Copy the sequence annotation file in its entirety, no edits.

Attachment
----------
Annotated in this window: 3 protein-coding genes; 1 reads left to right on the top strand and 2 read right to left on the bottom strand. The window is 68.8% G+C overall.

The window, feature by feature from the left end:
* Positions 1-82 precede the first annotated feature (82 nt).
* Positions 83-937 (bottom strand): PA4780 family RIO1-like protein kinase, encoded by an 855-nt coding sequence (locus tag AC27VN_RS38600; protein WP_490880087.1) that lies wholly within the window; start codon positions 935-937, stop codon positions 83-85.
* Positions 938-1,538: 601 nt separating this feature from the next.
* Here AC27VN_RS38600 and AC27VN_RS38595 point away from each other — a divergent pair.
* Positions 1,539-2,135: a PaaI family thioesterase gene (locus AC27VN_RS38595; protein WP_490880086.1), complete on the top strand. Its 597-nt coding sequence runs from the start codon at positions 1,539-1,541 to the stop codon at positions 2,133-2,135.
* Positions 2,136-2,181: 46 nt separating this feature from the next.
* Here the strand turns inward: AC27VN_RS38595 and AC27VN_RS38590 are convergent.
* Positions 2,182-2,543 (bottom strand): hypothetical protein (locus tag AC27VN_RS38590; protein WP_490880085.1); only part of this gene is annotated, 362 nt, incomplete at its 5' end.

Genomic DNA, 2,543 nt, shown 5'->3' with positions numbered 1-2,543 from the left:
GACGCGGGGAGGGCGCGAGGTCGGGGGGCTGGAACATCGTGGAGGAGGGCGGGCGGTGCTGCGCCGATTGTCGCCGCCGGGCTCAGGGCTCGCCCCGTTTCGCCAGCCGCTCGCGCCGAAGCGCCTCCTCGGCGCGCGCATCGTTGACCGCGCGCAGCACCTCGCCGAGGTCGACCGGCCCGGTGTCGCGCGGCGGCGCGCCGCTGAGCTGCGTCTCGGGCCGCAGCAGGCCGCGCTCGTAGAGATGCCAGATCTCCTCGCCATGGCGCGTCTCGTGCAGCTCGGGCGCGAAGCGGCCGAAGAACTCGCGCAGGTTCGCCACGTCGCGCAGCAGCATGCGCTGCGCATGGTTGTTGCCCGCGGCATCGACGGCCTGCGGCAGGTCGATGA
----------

Annotated in this window: 3 protein-coding genes; 1 reads left to right on the top strand and 2 read right to left on the bottom strand. The window is 68.8% G+C overall.

The window, feature by feature from the left end:
* Positions 1-82 precede the first annotated feature (82 nt).
* Positions 83-937 (bottom strand): PA4780 family RIO1-like protein kinase, encoded by an 855-nt coding sequence (locus tag AC27VN_RS38600; protein WP_490880087.1) that lies wholly within the window; start codon positions 935-937, stop codon positions 83-85.
* Positions 938-1,538: 601 nt separating this feature from the next.
* Here AC27VN_RS38600 and AC27VN_RS38595 point away from each other — a divergent pair.
* Positions 1,539-2,135: a PaaI family thioesterase gene (locus AC27VN_RS38595; protein WP_490880086.1), complete on the top strand. Its 597-nt coding sequence runs from the start codon at positions 1,539-1,541 to the stop codon at positions 2,133-2,135.
* Positions 2,136-2,181: 46 nt separating this feature from the next.
* Here the strand turns inward: AC27VN_RS38595 and AC27VN_RS38590 are convergent.
* Positions 2,182-2,543 (bottom strand): hypothetical protein (locus tag AC27VN_RS38590; protein WP_490880085.1); only part of this gene is annotated, 362 nt, incomplete at its 5' end.

Genomic DNA, 2,543 nt, shown 5'->3' with positions numbered 1-2,543 from the left:
GACGCGGGGAGGGCGCGAGGTCGGGGGGCTGGAACATCGTGGAGGAGGGCGGGCGGTGCTGCGCCGATTGTCGCCGCCGGGCTCAGGGCTCGCCCCGTTTCGCCAGCCGCTCGCGCCGAAGCGCCTCCTCGGCGCGCGCATCGTTGACCGCGCGCAGCACCTCGCCGAGGTCGACCGGCCCGGTGTCGCGCGGCGGCGCGCCGCTGAGCTGCGTCTCGGGCCGCAGCAGGCCGCGCTCGTAGAGATGCCAGATCTCCTCGCCATGGCGCGTCTCGTGCAGCTCGGGCGCGAAGCGGCCGAAGAACTCGCGCAGGTTCGCCACGTCGCGCAGCAGCATGCGCTGCGCATGGTTGTTGCCCGCGGCATCGACGGCCTGCGGCAGGTCGATGA